3. Assemble the gratin: Preheat the oven to 350 degrees. Spoon half the polenta into a medium baking dish (an 11 inch oval dish works well) and cover with half of the sauce. Spoon in the remaining polenta, spread it evenly, then sprinkle with the cheese. Transfer the remaining sauce to a small saucepan and reserve.
4. Bake the gratin until the top is golden, about 40 minutes. Just before serving, warm the reserved sauce over low heat. Divide the gratin and sauce among 4 plates, and top with sauce, and serve.

My Very Important Notes, so pay attention:
1. Too much olive oil in polenta – use about half of the recipe amount
2. Too many mushrooms with the meat that I added – if you do meat, half the mushrooms
3. Use more cheese. Always more cheese.


Peter M said...

To be fair to the Top Chef contestants, I'd like to see the judges come with "something" decent in these rapid fire challenges.

As for the dish, I'm won over by bison and as for morels...aren't they in season in the Spring?

Jenny said...

Great post Catherine,
I think your dish looks superb, Colichio would be proud! I think he is handsome too, there's something about a chef makes them more attractive. I'm freaked out about using bison or any beef other than cow. I'm a sheltered city girl, but I bet I'd like it! I love the wooly bison picture, I'd pass out if I came face to face with one of those!

Birdie said...

We always get bison when we are out west but I can never find it here in Florida. The polenta looks really good. Next time we are fly fishing the firehole this one looks like it would be great to serve!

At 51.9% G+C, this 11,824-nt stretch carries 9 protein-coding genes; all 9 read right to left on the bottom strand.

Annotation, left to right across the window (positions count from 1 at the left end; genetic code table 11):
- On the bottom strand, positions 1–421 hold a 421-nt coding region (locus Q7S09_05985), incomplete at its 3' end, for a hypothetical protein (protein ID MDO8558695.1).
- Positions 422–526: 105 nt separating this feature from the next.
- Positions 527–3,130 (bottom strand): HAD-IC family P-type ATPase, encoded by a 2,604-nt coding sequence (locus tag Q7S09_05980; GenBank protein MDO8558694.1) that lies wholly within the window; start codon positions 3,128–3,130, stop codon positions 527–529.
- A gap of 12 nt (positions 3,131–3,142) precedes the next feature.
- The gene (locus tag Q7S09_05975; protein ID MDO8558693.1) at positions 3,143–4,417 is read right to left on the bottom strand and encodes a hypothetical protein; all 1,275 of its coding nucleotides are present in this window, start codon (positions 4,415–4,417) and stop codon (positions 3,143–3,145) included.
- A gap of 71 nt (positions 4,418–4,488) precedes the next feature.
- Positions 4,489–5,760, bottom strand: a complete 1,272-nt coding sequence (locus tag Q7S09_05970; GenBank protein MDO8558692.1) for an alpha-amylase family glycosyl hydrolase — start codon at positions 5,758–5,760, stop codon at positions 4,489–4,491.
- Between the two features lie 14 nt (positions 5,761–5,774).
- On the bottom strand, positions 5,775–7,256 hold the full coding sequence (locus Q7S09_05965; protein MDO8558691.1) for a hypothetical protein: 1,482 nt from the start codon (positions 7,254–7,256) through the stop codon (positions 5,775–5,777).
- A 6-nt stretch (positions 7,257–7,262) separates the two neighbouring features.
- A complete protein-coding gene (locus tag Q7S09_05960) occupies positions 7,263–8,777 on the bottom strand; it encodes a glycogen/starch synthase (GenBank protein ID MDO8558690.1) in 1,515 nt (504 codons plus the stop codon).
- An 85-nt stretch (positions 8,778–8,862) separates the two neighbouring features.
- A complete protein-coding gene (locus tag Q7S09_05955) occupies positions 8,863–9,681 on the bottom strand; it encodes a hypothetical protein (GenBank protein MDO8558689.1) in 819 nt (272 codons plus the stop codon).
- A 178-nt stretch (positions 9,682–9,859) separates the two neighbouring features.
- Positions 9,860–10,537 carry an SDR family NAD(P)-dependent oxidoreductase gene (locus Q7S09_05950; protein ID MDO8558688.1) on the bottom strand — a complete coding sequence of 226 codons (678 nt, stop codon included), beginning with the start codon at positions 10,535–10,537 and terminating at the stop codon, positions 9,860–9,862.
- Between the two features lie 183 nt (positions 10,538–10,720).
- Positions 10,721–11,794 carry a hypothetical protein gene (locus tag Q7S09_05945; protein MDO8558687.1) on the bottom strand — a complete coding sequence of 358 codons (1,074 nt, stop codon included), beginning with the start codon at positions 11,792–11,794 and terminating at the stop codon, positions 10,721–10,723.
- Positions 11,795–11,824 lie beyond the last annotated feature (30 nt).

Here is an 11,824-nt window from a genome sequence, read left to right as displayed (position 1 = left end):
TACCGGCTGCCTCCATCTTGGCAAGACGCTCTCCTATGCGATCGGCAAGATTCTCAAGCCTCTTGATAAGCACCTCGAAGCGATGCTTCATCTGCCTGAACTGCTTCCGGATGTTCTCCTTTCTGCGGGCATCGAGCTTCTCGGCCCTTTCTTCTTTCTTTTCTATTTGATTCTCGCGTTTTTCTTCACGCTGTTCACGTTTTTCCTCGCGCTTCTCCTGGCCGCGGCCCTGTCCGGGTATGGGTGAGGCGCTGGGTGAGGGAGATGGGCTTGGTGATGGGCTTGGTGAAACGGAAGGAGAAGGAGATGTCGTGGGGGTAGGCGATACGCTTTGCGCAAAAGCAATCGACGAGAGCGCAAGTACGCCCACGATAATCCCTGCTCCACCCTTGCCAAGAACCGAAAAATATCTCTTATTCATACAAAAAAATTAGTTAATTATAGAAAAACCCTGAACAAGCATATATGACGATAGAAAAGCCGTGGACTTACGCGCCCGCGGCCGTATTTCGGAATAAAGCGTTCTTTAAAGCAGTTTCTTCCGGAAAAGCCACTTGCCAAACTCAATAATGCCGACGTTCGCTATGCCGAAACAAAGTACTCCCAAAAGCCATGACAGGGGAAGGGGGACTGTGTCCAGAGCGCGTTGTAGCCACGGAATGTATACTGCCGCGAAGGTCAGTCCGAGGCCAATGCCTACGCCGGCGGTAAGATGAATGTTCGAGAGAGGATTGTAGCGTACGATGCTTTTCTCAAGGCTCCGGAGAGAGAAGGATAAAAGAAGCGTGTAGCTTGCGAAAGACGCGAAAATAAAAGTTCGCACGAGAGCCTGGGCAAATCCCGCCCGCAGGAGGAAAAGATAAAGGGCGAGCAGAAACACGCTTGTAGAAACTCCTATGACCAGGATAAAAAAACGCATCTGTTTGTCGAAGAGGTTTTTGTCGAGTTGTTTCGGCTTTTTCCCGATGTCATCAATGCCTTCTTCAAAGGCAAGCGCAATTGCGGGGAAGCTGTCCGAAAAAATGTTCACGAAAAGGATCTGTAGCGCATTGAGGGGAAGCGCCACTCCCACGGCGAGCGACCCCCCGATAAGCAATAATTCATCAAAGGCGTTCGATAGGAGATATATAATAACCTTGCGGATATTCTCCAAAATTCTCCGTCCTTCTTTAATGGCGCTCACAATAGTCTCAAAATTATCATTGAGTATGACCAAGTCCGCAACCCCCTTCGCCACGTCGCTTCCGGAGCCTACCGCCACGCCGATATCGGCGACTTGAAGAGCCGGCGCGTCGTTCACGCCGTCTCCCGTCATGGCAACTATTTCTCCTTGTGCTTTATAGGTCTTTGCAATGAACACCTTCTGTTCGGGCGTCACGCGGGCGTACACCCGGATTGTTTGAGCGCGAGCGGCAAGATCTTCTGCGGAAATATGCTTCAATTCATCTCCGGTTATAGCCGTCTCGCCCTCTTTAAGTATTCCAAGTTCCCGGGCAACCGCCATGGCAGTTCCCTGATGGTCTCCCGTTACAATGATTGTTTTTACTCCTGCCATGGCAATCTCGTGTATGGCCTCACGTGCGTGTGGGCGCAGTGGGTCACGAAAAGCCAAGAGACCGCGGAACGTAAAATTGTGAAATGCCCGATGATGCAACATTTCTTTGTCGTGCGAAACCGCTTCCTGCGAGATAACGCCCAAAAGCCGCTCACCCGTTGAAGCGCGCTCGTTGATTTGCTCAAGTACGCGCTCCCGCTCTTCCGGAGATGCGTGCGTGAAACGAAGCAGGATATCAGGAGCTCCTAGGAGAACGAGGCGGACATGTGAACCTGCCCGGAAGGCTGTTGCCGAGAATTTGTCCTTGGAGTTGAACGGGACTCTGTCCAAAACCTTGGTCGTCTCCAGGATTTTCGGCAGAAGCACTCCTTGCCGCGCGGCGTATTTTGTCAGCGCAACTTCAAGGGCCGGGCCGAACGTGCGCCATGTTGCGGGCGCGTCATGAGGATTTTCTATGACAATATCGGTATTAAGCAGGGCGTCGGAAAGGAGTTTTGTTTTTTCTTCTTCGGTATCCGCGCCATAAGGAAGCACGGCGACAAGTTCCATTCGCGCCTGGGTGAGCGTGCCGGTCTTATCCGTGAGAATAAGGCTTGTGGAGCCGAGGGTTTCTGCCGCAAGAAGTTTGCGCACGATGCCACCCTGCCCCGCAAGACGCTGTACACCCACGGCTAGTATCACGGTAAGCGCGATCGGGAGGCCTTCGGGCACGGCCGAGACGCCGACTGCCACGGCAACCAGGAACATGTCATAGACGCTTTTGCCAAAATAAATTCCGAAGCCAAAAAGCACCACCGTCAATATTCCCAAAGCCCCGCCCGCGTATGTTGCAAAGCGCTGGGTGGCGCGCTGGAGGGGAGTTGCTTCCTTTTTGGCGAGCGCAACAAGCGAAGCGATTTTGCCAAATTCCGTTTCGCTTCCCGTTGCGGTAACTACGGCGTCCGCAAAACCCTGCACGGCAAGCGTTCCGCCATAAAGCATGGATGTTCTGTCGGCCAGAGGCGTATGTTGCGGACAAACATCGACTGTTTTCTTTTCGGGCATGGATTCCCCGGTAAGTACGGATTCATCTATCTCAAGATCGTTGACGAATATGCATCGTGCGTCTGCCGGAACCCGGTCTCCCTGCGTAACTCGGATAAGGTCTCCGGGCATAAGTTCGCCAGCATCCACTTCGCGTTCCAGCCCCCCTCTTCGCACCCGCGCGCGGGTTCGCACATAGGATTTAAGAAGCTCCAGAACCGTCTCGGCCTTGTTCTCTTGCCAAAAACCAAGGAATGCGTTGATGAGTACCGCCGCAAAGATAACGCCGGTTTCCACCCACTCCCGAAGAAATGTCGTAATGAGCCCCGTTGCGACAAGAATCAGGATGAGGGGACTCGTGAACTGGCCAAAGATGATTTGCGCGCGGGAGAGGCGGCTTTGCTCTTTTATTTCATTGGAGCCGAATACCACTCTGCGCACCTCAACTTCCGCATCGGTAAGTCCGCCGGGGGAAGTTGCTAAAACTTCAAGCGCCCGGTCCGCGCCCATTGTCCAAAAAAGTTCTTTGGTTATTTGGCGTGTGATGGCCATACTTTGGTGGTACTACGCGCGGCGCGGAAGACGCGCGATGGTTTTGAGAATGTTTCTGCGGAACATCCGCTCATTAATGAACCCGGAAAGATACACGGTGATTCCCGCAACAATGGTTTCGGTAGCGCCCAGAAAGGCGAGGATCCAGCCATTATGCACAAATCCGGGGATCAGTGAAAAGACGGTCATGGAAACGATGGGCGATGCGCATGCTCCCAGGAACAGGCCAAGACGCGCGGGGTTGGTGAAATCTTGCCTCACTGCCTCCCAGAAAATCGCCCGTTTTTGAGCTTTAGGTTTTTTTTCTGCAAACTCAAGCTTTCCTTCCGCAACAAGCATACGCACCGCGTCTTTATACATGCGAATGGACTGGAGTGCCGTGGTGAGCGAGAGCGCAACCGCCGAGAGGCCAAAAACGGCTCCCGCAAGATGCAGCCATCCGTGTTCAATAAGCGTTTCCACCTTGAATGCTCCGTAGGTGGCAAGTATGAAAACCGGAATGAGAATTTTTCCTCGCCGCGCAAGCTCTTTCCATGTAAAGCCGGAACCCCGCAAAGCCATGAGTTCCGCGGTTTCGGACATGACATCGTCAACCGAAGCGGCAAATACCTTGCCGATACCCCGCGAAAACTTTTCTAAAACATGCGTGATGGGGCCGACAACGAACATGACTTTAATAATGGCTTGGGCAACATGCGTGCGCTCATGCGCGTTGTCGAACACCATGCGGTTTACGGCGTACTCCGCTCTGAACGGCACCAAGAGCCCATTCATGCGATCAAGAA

RecipeGirl said...

Looks good to me- I've been wanting to try bison.

I was recently looking through a very old issue of Fine Cooking and saw a pic of Tom C. with a receding hairline (hair on just the sides of his head.) It was a good call for him to shave it all off. It looks much better!!

Deborah said...

I've never had bison before. And I'm sure that I couldn't find it here, seeing that even lamb is hard to come by...

But it does sound delicious! And I love Tom!

toni said...

OMG, girl, I just laughed myself silly reading this post! I'm ready to charge out and get me some bison!

Emiline said...

Who DOESN'T love a shiny head? I mean, come one.

I think your pictures are fine. Polenta and meat just aren't very photogenic. But they sure taste good. Am I right?

I've never had bison. It sounds like you eat it often.

Catherine Wilkinson said...

Oh, I'm being cranky about those TC people...I agree with you...! Don't be mad at me! And morels...I thought only fall? At least the very few I see here, in the mountains, are in fall.

Bison is soooo good and so healthy.
Try it sometime! It needs just a smidget of fat, because it's so lean. And elk! You just wait until I get an elk this fall...I'll give you some meat!

you know, the polenta was tasty, but there are better recipes, I think. I make one that Mark Miller makes, with cheese and cream! Wow!

I agree! Just shave it off! Looks much better. Those guys with the combovers, etc...bleck

you probably could order it online, but it would be expensive. I think it's going to be more mainstream soon...it's really delicious.

Just be careful of his horns!

Not too often...it's still expensive and hard to find, but it's very delicious...grassfed bovines are the best.

Cate said...

OK, I'm not so hot on the bison, but love, love, love Tom Colicchio.

Zen Chef said...

You like men with shiny heads? hehehe. You got me giggling!

Heather said...

I would eat the shit out of that. I actually was planning on making some polenta tonight too! But with some skirt steak I [icked up from the carniceria.

Heather said...

Also, I think Colichio is a stone cold fox.

BJN said...

I just saw Bison meat at my local Krogers here in a small town in SE Indiana. Also morels are in season in the midwest (OK,WY,IN,MI at least) in the spring.

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"The Dish" by Catherine Wilkinson is licensed under a Creative Commons Attribution 3.0 United States License.